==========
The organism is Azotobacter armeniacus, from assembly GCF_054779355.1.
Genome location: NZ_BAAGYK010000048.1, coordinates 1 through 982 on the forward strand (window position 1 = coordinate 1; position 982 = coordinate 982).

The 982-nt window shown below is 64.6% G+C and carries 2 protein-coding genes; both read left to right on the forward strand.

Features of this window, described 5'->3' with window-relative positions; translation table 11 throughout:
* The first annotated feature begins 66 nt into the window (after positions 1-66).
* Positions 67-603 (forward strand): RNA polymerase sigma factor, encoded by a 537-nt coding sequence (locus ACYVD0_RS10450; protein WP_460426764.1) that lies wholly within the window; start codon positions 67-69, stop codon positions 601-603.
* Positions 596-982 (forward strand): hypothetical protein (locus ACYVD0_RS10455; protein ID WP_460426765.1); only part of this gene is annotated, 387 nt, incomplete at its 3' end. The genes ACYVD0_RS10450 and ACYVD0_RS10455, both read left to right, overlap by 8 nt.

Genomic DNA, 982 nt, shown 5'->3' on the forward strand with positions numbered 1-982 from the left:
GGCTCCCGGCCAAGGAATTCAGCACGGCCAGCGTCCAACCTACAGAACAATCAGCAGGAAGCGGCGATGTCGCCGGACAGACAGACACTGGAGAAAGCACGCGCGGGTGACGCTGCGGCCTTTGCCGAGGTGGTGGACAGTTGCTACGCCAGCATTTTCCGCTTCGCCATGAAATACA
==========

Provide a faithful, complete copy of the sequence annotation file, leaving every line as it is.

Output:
The organism is Azotobacter armeniacus, from assembly GCF_054779355.1.
Genome location: NZ_BAAGYK010000048.1, coordinates 1 through 982 on the forward strand (window position 1 = coordinate 1; position 982 = coordinate 982).

The 982-nt window shown below is 64.6% G+C and carries 2 protein-coding genes; both read left to right on the forward strand.

Features of this window, described 5'->3' with window-relative positions; translation table 11 throughout:
* The first annotated feature begins 66 nt into the window (after positions 1-66).
* Positions 67-603 (forward strand): RNA polymerase sigma factor, encoded by a 537-nt coding sequence (locus ACYVD0_RS10450; protein WP_460426764.1) that lies wholly within the window; start codon positions 67-69, stop codon positions 601-603.
* Positions 596-982 (forward strand): hypothetical protein (locus ACYVD0_RS10455; protein ID WP_460426765.1); only part of this gene is annotated, 387 nt, incomplete at its 3' end. The genes ACYVD0_RS10450 and ACYVD0_RS10455, both read left to right, overlap by 8 nt.

Genomic DNA, 982 nt, shown 5'->3' on the forward strand with positions numbered 1-982 from the left:
GGCTCCCGGCCAAGGAATTCAGCACGGCCAGCGTCCAACCTACAGAACAATCAGCAGGAAGCGGCGATGTCGCCGGACAGACAGACACTGGAGAAAGCACGCGCGGGTGACGCTGCGGCCTTTGCCGAGGTGGTGGACAGTTGCTACGCCAGCATTTTCCGCTTCGCCATGAAATACA